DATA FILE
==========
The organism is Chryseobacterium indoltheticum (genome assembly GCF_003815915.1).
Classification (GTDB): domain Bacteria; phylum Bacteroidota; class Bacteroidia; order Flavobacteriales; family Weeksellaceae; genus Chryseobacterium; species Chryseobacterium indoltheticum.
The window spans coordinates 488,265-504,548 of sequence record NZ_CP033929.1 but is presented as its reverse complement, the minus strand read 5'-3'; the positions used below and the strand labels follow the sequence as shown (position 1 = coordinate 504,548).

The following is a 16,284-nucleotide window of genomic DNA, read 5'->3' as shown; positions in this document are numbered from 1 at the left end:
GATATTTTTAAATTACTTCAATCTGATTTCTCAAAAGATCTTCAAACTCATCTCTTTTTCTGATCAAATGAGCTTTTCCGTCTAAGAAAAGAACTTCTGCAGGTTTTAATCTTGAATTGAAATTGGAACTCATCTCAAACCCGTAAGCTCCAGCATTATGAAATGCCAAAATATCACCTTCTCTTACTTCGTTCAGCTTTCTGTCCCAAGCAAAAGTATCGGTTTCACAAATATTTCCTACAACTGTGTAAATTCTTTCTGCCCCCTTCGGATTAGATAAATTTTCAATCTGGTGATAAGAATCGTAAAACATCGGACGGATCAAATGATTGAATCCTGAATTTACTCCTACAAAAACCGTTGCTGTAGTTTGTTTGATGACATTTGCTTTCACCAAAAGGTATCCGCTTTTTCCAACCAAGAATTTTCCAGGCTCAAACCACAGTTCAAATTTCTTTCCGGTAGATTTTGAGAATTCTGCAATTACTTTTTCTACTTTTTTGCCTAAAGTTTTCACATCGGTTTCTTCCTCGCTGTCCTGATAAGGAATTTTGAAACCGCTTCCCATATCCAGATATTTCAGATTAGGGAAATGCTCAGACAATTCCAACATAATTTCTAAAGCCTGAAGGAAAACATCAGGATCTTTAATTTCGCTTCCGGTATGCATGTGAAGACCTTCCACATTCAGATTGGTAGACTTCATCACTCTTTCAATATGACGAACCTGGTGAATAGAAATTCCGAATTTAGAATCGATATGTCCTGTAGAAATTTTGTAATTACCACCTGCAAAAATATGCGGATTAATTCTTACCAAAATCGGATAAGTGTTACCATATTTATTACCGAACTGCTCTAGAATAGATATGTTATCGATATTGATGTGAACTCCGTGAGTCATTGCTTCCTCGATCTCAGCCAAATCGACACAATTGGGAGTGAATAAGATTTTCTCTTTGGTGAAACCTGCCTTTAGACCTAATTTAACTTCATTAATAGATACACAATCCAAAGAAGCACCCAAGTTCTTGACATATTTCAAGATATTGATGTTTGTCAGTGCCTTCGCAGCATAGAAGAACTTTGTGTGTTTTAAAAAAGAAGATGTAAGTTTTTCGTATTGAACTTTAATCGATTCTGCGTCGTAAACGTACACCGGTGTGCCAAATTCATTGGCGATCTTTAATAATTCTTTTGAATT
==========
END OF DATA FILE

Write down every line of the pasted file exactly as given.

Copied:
The organism is Chryseobacterium indoltheticum (genome assembly GCF_003815915.1).
Classification (GTDB): domain Bacteria; phylum Bacteroidota; class Bacteroidia; order Flavobacteriales; family Weeksellaceae; genus Chryseobacterium; species Chryseobacterium indoltheticum.
The window spans coordinates 488,265-504,548 of sequence record NZ_CP033929.1 but is presented as its reverse complement, the minus strand read 5'-3'; the positions used below and the strand labels follow the sequence as shown (position 1 = coordinate 504,548).

The following is a 16,284-nucleotide window of genomic DNA, read 5'->3' as shown; positions in this document are numbered from 1 at the left end:
GATATTTTTAAATTACTTCAATCTGATTTCTCAAAAGATCTTCAAACTCATCTCTTTTTCTGATCAAATGAGCTTTTCCGTCTAAGAAAAGAACTTCTGCAGGTTTTAATCTTGAATTGAAATTGGAACTCATCTCAAACCCGTAAGCTCCAGCATTATGAAATGCCAAAATATCACCTTCTCTTACTTCGTTCAGCTTTCTGTCCCAAGCAAAAGTATCGGTTTCACAAATATTTCCTACAACTGTGTAAATTCTTTCTGCCCCCTTCGGATTAGATAAATTTTCAATCTGGTGATAAGAATCGTAAAACATCGGACGGATCAAATGATTGAATCCTGAATTTACTCCTACAAAAACCGTTGCTGTAGTTTGTTTGATGACATTTGCTTTCACCAAAAGGTATCCGCTTTTTCCAACCAAGAATTTTCCAGGCTCAAACCACAGTTCAAATTTCTTTCCGGTAGATTTTGAGAATTCTGCAATTACTTTTTCTACTTTTTTGCCTAAAGTTTTCACATCGGTTTCTTCCTCGCTGTCCTGATAAGGAATTTTGAAACCGCTTCCCATATCCAGATATTTCAGATTAGGGAAATGCTCAGACAATTCCAACATAATTTCTAAAGCCTGAAGGAAAACATCAGGATCTTTAATTTCGCTTCCGGTATGCATGTGAAGACCTTCCACATTCAGATTGGTAGACTTCATCACTCTTTCAATATGACGAACCTGGTGAATAGAAATTCCGAATTTAGAATCGATATGTCCTGTAGAAATTTTGTAATTACCACCTGCAAAAATATGCGGATTAATTCTTACCAAAATCGGATAAGTGTTACCATATTTATTACCGAACTGCTCTAGAATAGATATGTTATCGATATTGATGTGAACTCCGTGAGTCATTGCTTCCTCGATCTCAGCCAAATCGACACAATTGGGAGTGAATAAGATTTTCTCTTTGGTGAAACCTGCCTTTAGACCTAATTTAACTTCATTAATAGATACACAATCCAAAGAAGCACCCAAGTTCTTGACATATTTCAAGATATTGATGTTTGTCAGTGCCTTCGCAGCATAGAAGAACTTTGTGTGTTTTAAAAAAGAAGATGTAAGTTTTTCGTATTGAACTTTAATCGATTCTGCGTCGTAAACGTACACCGGTGTGCCAAATTCATTGGCGATCTTTAATAATTCTTTTGAATT